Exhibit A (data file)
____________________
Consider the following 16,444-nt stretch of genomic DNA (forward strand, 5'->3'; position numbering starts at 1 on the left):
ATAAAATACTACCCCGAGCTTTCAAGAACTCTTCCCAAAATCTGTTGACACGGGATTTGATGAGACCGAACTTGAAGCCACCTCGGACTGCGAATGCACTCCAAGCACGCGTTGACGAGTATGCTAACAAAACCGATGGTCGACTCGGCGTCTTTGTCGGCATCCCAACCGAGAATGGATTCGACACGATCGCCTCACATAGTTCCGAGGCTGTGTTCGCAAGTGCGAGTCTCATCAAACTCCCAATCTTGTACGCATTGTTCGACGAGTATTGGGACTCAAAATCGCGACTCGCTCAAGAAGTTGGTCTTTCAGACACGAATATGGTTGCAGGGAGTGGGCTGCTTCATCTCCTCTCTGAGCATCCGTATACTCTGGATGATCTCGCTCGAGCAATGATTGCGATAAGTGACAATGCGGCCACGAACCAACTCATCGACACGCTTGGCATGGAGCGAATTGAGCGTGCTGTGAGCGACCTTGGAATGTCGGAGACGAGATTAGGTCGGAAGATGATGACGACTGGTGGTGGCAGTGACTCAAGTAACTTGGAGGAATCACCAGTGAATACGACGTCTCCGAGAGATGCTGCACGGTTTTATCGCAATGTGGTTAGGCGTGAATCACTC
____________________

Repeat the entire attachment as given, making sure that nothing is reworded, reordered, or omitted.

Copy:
Consider the following 16,444-nt stretch of genomic DNA (forward strand, 5'->3'; position numbering starts at 1 on the left):
ATAAAATACTACCCCGAGCTTTCAAGAACTCTTCCCAAAATCTGTTGACACGGGATTTGATGAGACCGAACTTGAAGCCACCTCGGACTGCGAATGCACTCCAAGCACGCGTTGACGAGTATGCTAACAAAACCGATGGTCGACTCGGCGTCTTTGTCGGCATCCCAACCGAGAATGGATTCGACACGATCGCCTCACATAGTTCCGAGGCTGTGTTCGCAAGTGCGAGTCTCATCAAACTCCCAATCTTGTACGCATTGTTCGACGAGTATTGGGACTCAAAATCGCGACTCGCTCAAGAAGTTGGTCTTTCAGACACGAATATGGTTGCAGGGAGTGGGCTGCTTCATCTCCTCTCTGAGCATCCGTATACTCTGGATGATCTCGCTCGAGCAATGATTGCGATAAGTGACAATGCGGCCACGAACCAACTCATCGACACGCTTGGCATGGAGCGAATTGAGCGTGCTGTGAGCGACCTTGGAATGTCGGAGACGAGATTAGGTCGGAAGATGATGACGACTGGTGGTGGCAGTGACTCAAGTAACTTGGAGGAATCACCAGTGAATACGACGTCTCCGAGAGATGCTGCACGGTTTTATCGCAATGTGGTTAGGCGTGAATCACTC